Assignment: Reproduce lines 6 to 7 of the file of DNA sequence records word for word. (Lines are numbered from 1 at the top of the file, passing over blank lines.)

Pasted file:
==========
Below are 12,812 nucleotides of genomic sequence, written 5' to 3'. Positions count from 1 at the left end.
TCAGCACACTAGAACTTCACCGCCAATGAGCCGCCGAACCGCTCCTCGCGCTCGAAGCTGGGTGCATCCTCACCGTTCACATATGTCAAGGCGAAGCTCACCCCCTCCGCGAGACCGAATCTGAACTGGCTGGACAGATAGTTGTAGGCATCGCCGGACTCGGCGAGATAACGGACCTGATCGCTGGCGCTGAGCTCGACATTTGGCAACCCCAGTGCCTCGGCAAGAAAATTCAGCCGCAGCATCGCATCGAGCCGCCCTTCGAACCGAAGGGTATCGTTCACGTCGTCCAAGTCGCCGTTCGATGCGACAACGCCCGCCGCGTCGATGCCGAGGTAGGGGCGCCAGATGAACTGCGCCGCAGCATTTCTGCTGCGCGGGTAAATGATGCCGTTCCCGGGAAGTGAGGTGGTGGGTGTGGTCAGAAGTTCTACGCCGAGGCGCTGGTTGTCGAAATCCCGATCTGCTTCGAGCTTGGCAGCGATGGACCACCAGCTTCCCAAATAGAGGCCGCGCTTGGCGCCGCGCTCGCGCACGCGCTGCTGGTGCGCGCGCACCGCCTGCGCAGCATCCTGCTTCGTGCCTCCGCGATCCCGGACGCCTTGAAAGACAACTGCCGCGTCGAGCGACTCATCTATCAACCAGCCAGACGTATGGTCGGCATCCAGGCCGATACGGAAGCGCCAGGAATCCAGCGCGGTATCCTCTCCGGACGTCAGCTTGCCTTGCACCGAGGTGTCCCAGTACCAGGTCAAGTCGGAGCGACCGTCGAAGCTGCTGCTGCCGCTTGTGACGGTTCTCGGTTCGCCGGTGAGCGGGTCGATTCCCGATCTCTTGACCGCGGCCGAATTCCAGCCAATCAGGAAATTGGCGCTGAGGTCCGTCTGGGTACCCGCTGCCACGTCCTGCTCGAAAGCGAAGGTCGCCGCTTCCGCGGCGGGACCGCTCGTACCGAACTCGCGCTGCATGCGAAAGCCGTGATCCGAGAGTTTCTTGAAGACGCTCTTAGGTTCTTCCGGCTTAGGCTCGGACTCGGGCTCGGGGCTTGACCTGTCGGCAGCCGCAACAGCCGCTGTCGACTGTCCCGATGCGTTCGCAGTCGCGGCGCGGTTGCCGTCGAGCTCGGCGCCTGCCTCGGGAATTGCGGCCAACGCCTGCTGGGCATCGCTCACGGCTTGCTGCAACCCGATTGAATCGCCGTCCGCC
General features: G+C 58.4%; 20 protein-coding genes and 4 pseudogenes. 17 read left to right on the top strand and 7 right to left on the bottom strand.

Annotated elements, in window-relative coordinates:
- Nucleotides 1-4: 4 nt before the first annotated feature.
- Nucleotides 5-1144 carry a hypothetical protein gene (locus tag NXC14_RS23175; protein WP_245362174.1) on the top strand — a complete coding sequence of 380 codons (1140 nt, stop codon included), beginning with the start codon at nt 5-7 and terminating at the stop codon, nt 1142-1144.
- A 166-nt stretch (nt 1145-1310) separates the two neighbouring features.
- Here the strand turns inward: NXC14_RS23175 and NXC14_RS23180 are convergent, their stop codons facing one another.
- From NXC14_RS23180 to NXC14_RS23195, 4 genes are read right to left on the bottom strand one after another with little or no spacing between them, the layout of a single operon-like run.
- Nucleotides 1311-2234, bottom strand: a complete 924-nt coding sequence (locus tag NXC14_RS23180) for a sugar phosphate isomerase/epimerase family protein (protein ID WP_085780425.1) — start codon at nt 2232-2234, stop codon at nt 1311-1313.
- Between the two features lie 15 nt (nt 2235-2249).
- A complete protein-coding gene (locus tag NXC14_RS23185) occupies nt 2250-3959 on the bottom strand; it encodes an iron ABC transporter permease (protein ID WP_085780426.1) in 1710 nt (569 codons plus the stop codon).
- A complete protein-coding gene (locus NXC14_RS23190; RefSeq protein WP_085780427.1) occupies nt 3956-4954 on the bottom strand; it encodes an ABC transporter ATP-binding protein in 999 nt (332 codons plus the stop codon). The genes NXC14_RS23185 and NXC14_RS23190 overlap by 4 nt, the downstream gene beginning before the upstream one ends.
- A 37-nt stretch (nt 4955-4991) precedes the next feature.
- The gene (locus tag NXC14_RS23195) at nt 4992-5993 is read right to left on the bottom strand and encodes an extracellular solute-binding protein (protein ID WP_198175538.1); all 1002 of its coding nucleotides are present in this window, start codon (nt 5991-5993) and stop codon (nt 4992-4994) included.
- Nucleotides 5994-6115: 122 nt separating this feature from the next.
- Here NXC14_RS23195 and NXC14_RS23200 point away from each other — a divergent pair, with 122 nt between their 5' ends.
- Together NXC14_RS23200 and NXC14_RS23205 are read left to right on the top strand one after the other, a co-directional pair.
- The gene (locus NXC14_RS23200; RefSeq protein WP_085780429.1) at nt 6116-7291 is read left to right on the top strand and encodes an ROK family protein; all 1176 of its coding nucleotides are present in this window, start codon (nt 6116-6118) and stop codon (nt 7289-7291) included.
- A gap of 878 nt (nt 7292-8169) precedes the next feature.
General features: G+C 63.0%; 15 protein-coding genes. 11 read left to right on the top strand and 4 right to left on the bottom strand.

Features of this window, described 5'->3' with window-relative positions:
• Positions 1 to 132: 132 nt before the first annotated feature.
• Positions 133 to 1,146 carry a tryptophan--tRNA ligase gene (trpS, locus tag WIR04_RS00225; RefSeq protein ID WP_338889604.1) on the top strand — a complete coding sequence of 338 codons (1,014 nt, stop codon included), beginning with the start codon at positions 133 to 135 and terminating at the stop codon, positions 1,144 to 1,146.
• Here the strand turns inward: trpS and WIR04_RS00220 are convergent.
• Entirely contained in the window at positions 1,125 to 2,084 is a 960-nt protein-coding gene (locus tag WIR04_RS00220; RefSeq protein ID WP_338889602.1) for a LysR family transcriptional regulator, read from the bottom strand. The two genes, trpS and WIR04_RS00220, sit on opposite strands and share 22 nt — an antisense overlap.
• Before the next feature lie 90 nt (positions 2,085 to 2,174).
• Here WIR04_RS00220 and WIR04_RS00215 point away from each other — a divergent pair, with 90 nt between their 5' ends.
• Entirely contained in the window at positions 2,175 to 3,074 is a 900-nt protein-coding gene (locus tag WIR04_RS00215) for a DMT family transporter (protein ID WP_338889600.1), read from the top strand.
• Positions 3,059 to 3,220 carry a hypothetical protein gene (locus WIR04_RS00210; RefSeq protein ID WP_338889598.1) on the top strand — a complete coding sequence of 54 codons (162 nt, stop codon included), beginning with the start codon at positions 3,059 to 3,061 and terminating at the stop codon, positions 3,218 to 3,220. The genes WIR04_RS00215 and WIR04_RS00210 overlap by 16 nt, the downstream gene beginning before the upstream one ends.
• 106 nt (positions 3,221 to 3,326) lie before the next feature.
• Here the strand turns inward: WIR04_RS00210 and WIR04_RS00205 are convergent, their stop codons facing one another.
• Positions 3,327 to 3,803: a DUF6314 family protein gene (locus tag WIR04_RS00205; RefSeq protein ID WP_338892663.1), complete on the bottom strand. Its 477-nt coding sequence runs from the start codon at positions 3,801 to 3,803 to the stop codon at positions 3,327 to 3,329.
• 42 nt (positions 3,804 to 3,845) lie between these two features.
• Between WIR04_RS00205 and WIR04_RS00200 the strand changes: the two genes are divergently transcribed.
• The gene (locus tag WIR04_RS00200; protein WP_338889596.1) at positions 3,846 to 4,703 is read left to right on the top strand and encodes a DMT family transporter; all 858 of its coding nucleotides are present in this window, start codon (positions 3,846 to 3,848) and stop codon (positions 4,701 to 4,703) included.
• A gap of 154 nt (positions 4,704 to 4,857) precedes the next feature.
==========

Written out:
- Nucleotides 5-1144 carry a hypothetical protein gene (locus tag NXC14_RS23175; protein WP_245362174.1) on the top strand — a complete coding sequence of 380 codons (1140 nt, stop codon included), beginning with the start codon at nt 5-7 and terminating at the stop codon, nt 1142-1144.
- A 166-nt stretch (nt 1145-1310) separates the two neighbouring features.